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Chicago Bulls' All-Time Dream Team

Andres MonteroContributor IMarch 7, 2013

Chicago Bulls' All-Time Dream Team

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    Since their inception in 1966, the Chicago Bulls have had a slew of superstars and Hall of Famers take the court.

    From Jerry Sloan in the mid-'60s through the mid-'70s to Artis Gilmore in the late '70s to the greatest NBA player of all time, Michael Jordan, in the '80s and '90s, the Bulls' history is filled with great talent.

    Let's not forget about their current superstar, Derrick Rose.

    Offensive prowess will be a main factor in determining this team, although players with a complete game aren't exactly out of the conversation.

    Similar to the 1992 Olympic Dream Team consisting of the NBA's best, this team will be made up of the 12 greatest players to ever wear Bulls red.

Bench: PG, Norm Van Lier

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    Bulls Career Averages: 12.2 PPG, 6.8 APG, 4.6 RPG

    Norm Van Lier wasn't going to light up the scoreboard, but opponents weren't going to, either—especially not on him.

    He was top 10 in steals per game for three consecutive years, and for a portion of his career, he held a defensive rating under 100 (per basketball-reference.com).

    As a Bull, Van Lier was selected to three NBA All-Defensive First Teams ('74, '76-'77) and four All-Defensive Second Teams ('72-'73, '75, '78). He was also a three-time All-Star selection.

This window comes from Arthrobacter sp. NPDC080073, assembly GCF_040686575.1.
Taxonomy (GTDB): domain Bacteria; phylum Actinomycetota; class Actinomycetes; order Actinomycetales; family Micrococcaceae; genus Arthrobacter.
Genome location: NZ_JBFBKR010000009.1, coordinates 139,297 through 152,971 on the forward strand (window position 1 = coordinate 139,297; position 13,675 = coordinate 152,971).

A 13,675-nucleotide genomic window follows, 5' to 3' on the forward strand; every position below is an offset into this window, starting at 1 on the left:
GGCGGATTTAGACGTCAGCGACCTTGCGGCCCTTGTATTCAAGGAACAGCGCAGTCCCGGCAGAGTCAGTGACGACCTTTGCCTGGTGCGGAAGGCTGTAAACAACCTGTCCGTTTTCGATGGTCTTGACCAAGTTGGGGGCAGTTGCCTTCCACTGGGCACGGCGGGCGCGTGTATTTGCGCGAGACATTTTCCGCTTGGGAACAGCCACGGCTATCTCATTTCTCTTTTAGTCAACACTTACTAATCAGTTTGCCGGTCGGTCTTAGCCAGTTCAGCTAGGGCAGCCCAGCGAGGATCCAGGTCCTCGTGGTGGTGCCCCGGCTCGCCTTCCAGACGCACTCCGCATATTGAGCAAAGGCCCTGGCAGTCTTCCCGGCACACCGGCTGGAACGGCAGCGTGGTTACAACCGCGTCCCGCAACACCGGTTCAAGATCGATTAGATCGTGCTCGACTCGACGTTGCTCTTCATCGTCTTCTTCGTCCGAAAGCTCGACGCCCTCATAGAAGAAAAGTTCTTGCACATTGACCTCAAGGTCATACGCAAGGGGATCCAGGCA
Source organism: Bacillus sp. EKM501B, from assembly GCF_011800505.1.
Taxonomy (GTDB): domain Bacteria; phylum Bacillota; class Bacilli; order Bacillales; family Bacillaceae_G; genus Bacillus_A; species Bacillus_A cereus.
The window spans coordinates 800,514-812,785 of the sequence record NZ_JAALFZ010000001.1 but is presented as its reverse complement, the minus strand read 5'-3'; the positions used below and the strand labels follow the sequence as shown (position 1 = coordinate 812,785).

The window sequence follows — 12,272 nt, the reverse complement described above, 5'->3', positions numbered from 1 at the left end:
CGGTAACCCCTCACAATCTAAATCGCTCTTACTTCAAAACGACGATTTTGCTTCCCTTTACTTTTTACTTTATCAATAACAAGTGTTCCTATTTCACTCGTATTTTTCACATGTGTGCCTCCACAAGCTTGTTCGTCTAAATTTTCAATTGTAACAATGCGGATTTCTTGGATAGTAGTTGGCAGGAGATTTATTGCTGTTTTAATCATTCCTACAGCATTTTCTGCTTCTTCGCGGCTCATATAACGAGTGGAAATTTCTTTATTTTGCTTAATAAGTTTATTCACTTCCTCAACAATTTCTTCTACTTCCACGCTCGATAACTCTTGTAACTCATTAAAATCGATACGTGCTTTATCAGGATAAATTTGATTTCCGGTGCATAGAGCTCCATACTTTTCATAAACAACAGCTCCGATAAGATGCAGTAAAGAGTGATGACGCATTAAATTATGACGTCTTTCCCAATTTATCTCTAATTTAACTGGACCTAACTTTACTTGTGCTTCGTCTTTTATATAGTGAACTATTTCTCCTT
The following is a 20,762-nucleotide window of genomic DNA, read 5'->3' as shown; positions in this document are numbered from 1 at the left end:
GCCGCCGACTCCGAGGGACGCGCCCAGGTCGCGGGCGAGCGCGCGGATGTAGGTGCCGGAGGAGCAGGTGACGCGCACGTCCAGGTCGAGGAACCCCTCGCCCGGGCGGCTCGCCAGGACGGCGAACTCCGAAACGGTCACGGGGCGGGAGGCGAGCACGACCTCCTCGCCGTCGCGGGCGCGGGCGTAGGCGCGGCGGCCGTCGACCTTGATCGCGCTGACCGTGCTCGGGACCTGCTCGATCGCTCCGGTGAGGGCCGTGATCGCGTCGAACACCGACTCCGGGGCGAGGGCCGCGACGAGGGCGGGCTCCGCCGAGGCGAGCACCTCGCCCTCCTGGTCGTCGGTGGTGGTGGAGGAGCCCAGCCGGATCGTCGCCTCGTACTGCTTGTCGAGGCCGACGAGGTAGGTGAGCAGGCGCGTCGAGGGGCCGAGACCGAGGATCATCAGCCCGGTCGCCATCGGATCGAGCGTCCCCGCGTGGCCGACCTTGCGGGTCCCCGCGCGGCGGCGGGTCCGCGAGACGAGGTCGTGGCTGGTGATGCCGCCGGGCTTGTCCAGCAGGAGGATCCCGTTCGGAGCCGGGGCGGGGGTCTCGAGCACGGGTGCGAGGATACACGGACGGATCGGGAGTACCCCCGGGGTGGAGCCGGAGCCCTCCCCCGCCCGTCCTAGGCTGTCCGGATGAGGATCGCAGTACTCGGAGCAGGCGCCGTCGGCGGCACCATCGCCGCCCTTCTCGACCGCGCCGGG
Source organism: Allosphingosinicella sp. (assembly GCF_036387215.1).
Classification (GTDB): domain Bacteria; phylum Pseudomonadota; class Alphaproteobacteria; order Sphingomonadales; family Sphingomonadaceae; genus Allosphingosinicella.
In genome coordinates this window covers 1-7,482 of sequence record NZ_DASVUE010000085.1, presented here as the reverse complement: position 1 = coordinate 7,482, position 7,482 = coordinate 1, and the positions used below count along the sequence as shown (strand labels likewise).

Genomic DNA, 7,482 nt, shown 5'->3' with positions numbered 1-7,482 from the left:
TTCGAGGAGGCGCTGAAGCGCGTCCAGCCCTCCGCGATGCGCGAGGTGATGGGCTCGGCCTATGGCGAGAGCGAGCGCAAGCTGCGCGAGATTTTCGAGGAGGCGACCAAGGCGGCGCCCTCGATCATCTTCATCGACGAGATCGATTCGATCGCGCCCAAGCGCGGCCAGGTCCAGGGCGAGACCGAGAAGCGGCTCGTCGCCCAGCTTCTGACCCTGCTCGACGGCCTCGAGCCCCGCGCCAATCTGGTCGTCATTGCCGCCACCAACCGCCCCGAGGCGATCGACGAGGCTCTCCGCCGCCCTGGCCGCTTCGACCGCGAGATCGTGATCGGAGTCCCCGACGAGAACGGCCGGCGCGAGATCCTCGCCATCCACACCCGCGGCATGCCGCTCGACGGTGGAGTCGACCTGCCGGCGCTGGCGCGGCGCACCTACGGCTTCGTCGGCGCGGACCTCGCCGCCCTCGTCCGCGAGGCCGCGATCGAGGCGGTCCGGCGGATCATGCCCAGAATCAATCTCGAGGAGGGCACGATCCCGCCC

In 1974, Van Lier was also selected to the All-NBA Second Team.

    He was a big part of the Bulls' playoff run in 1975 by averaging 15.1 points per game, including a 35-point performance against the Golden State Warriors.

    Many Bulls fans now remember Van Lier as a Bulls analyst who never held back and told it like it was, but he was also one of the best point guards Chicago has had.

Bench: SG, Jerry Sloan

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    Bulls Career Averages: 14.7 PPG, 7.7 RPG, 2.2 SPG

    Sloan was a great scorer, and at 6'5", he was a great rebounder as well. He is currently the Bulls' fourth-leading career scorer.

    Aside from his scoring, Sloan was also a top-notch defender, making four All-Defensive First Teams and two Second Teams. He was also selected to two All-Star teams, one in 1967 and the other in 1969.

    Sloan was well-known for his ability to steal the ball as well. Since the NBA started keeping track of the stat in the '73-'74 season, he averaged more than two steals per game in two of his last three years.

    Sloan made his legacy as the head coach of the Utah Jazz,which would actually fall short against the Jordan-led Bulls in the late '90s. However, one cannot forget that before Sloan was a Hall of Fame coach, he was an All-Star.

    There's a reason his number is hanging from the rafters at the United Center.

Bench: SG/SF, Chet Walker

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    Bulls Career Averages: 48.3% FG, 20.6 PPG, 6.1 RPG

    It seems that the older Chet Walker became, the better he played on the court. In his first seven years in the league, Walker never averaged more than 20 points per season.